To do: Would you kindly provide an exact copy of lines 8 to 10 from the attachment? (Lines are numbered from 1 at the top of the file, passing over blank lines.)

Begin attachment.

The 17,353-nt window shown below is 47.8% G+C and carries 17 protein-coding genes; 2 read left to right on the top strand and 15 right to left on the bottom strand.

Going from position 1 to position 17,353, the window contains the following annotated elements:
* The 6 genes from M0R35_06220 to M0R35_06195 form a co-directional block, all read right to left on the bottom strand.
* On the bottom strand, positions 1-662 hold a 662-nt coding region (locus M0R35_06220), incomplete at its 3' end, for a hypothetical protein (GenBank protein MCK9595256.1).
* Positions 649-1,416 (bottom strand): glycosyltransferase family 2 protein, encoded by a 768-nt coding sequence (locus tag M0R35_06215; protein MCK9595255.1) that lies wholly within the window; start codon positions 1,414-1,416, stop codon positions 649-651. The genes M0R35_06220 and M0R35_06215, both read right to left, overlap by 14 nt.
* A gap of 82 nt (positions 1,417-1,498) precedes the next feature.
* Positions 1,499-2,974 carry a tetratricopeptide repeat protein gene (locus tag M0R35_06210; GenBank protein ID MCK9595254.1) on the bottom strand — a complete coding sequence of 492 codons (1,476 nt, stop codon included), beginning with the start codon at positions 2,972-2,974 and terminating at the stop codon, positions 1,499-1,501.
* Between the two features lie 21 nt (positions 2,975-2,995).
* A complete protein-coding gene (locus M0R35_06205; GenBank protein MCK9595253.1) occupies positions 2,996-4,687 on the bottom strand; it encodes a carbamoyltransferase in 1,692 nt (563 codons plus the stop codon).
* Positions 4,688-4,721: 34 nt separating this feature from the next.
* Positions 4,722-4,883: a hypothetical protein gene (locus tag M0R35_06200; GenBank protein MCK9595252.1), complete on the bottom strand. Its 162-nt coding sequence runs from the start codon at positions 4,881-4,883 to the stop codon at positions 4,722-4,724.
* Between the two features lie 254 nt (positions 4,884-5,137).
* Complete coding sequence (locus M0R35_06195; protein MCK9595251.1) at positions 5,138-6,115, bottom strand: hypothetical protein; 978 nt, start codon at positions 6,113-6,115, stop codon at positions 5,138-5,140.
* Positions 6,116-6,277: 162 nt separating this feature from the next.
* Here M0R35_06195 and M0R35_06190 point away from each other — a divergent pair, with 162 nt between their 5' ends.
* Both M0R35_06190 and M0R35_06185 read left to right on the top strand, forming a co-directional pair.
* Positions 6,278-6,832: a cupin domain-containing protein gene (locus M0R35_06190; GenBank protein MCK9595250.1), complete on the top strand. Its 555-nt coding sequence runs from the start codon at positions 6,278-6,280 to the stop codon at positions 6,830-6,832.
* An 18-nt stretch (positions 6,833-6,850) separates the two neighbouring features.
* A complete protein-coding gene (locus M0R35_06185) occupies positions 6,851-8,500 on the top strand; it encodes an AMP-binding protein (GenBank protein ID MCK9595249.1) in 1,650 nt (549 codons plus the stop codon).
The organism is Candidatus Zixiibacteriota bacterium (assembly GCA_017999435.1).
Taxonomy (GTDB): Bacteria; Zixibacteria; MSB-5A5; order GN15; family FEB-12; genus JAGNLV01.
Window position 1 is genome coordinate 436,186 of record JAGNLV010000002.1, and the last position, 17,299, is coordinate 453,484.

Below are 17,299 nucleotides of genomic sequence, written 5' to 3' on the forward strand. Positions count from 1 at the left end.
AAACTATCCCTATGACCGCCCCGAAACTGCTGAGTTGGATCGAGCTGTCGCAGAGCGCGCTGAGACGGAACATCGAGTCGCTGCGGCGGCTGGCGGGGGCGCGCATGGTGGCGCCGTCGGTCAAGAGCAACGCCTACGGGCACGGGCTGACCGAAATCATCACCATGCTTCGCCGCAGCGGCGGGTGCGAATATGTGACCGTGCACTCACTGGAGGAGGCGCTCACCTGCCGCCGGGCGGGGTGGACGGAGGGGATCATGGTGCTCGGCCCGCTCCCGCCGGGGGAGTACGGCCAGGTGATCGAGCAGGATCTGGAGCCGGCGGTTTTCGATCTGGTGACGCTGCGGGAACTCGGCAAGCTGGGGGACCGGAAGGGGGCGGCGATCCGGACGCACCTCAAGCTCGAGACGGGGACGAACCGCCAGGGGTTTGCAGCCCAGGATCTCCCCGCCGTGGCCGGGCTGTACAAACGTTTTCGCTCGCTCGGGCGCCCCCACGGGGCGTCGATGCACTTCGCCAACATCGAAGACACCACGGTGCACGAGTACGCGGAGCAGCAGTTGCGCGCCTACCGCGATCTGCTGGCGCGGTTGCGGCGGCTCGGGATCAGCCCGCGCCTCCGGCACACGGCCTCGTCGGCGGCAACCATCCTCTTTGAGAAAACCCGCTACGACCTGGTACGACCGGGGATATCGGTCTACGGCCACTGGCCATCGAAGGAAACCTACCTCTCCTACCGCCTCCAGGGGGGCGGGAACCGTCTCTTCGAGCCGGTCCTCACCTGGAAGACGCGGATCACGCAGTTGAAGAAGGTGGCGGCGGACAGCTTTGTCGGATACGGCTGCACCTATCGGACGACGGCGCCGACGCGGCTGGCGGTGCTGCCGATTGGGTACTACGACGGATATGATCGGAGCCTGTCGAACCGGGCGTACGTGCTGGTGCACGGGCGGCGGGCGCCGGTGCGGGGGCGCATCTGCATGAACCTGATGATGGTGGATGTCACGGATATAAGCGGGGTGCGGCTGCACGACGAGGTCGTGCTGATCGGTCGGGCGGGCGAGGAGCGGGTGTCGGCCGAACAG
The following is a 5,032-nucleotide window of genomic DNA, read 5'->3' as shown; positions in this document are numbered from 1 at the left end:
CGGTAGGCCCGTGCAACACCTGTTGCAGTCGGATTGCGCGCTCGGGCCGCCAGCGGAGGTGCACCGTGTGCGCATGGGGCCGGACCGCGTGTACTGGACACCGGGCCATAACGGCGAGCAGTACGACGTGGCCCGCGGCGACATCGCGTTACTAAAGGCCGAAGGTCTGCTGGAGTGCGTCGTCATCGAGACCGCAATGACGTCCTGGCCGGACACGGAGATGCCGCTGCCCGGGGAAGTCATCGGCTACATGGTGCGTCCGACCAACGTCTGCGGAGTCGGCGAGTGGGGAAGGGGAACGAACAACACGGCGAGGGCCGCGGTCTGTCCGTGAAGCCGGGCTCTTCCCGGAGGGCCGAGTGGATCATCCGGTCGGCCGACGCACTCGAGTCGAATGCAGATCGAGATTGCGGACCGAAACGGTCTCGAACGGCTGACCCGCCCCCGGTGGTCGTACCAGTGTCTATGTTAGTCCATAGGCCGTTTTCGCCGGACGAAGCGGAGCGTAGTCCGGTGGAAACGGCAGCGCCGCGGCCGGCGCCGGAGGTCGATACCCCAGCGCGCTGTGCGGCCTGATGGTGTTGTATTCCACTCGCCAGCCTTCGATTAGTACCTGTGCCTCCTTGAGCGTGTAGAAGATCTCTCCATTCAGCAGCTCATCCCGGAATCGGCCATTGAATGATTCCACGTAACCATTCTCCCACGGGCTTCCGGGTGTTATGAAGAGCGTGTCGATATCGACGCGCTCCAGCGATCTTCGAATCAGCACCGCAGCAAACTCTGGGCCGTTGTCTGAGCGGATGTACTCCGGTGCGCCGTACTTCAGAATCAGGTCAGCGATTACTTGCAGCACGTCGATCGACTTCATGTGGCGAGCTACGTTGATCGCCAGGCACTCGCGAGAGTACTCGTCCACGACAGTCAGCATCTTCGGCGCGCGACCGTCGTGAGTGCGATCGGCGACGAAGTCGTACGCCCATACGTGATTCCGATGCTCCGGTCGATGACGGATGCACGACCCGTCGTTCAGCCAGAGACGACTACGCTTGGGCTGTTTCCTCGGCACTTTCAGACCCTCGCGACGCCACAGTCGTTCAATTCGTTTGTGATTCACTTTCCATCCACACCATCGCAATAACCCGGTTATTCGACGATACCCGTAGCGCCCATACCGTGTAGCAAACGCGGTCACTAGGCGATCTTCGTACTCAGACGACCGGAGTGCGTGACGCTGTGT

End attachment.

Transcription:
* Between the two features lie 21 nt (positions 2,975-2,995).
* A complete protein-coding gene (locus M0R35_06205; GenBank protein MCK9595253.1) occupies positions 2,996-4,687 on the bottom strand; it encodes a carbamoyltransferase in 1,692 nt (563 codons plus the stop codon).
* Positions 4,688-4,721: 34 nt separating this feature from the next.